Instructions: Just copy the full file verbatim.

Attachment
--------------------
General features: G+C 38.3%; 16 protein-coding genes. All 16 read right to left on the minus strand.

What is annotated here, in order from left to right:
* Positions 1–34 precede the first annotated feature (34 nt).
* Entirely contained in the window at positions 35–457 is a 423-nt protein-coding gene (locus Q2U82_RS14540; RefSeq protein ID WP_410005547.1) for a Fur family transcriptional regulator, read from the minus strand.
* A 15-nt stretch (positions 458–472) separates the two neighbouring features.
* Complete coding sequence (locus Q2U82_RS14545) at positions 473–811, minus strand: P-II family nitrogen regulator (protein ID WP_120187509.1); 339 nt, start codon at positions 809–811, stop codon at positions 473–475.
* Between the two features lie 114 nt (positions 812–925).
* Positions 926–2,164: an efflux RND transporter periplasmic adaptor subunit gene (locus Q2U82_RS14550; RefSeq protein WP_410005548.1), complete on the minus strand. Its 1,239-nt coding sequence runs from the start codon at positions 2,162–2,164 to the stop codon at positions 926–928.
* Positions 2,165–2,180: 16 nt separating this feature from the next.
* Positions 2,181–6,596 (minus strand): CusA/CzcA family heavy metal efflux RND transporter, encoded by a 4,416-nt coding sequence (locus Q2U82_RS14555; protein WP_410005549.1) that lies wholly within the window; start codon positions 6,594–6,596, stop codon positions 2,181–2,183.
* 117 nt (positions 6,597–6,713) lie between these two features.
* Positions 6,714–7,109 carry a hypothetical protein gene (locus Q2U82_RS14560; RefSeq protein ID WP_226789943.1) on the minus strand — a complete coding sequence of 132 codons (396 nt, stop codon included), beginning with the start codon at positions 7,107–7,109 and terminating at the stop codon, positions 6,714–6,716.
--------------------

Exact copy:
General features: G+C 38.3%; 16 protein-coding genes. All 16 read right to left on the minus strand.

What is annotated here, in order from left to right:
* Positions 1–34 precede the first annotated feature (34 nt).
* Entirely contained in the window at positions 35–457 is a 423-nt protein-coding gene (locus Q2U82_RS14540; RefSeq protein ID WP_410005547.1) for a Fur family transcriptional regulator, read from the minus strand.
* A 15-nt stretch (positions 458–472) separates the two neighbouring features.
* Complete coding sequence (locus Q2U82_RS14545) at positions 473–811, minus strand: P-II family nitrogen regulator (protein ID WP_120187509.1); 339 nt, start codon at positions 809–811, stop codon at positions 473–475.
* Between the two features lie 114 nt (positions 812–925).
* Positions 926–2,164: an efflux RND transporter periplasmic adaptor subunit gene (locus Q2U82_RS14550; RefSeq protein WP_410005548.1), complete on the minus strand. Its 1,239-nt coding sequence runs from the start codon at positions 2,162–2,164 to the stop codon at positions 926–928.
* Positions 2,165–2,180: 16 nt separating this feature from the next.
* Positions 2,181–6,596 (minus strand): CusA/CzcA family heavy metal efflux RND transporter, encoded by a 4,416-nt coding sequence (locus Q2U82_RS14555; protein WP_410005549.1) that lies wholly within the window; start codon positions 6,594–6,596, stop codon positions 2,181–2,183.
* 117 nt (positions 6,597–6,713) lie between these two features.
* Positions 6,714–7,109 carry a hypothetical protein gene (locus Q2U82_RS14560; RefSeq protein ID WP_226789943.1) on the minus strand — a complete coding sequence of 132 codons (396 nt, stop codon included), beginning with the start codon at positions 7,107–7,109 and terminating at the stop codon, positions 6,714–6,716.